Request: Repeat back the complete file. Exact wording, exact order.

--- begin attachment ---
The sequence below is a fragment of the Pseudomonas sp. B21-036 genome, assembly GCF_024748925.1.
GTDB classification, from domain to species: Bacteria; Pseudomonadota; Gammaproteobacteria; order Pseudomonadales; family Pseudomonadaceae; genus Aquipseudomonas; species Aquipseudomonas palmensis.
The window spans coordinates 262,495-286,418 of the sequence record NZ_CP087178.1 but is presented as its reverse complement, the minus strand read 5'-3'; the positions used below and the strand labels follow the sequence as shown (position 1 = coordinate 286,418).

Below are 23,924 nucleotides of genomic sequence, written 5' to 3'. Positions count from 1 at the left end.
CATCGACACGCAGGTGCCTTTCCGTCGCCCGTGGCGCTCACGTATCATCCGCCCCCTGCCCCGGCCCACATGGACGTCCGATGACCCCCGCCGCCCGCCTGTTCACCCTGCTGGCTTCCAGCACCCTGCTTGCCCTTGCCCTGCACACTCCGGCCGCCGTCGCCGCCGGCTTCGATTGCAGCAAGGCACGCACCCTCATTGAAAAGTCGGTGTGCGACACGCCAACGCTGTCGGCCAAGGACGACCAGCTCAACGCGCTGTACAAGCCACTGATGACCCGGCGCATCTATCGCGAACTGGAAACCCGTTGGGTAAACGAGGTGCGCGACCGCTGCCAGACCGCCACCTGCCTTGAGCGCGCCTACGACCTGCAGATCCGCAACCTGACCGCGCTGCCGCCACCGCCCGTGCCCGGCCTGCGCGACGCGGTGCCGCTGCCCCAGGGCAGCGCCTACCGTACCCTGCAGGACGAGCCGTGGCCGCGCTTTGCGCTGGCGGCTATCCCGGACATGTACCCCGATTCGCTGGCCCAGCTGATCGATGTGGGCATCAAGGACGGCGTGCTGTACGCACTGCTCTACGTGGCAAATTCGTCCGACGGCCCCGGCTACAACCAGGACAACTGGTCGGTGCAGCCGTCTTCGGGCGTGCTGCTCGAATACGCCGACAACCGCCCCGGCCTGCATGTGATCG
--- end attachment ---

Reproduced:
The sequence below is a fragment of the Pseudomonas sp. B21-036 genome, assembly GCF_024748925.1.
GTDB classification, from domain to species: Bacteria; Pseudomonadota; Gammaproteobacteria; order Pseudomonadales; family Pseudomonadaceae; genus Aquipseudomonas; species Aquipseudomonas palmensis.
The window spans coordinates 262,495-286,418 of the sequence record NZ_CP087178.1 but is presented as its reverse complement, the minus strand read 5'-3'; the positions used below and the strand labels follow the sequence as shown (position 1 = coordinate 286,418).

Below are 23,924 nucleotides of genomic sequence, written 5' to 3'. Positions count from 1 at the left end.
CATCGACACGCAGGTGCCTTTCCGTCGCCCGTGGCGCTCACGTATCATCCGCCCCCTGCCCCGGCCCACATGGACGTCCGATGACCCCCGCCGCCCGCCTGTTCACCCTGCTGGCTTCCAGCACCCTGCTTGCCCTTGCCCTGCACACTCCGGCCGCCGTCGCCGCCGGCTTCGATTGCAGCAAGGCACGCACCCTCATTGAAAAGTCGGTGTGCGACACGCCAACGCTGTCGGCCAAGGACGACCAGCTCAACGCGCTGTACAAGCCACTGATGACCCGGCGCATCTATCGCGAACTGGAAACCCGTTGGGTAAACGAGGTGCGCGACCGCTGCCAGACCGCCACCTGCCTTGAGCGCGCCTACGACCTGCAGATCCGCAACCTGACCGCGCTGCCGCCACCGCCCGTGCCCGGCCTGCGCGACGCGGTGCCGCTGCCCCAGGGCAGCGCCTACCGTACCCTGCAGGACGAGCCGTGGCCGCGCTTTGCGCTGGCGGCTATCCCGGACATGTACCCCGATTCGCTGGCCCAGCTGATCGATGTGGGCATCAAGGACGGCGTGCTGTACGCACTGCTCTACGTGGCAAATTCGTCCGACGGCCCCGGCTACAACCAGGACAACTGGTCGGTGCAGCCGTCTTCGGGCGTGCTGCTCGAATACGCCGACAACCGCCCCGGCCTGCATGTGATCG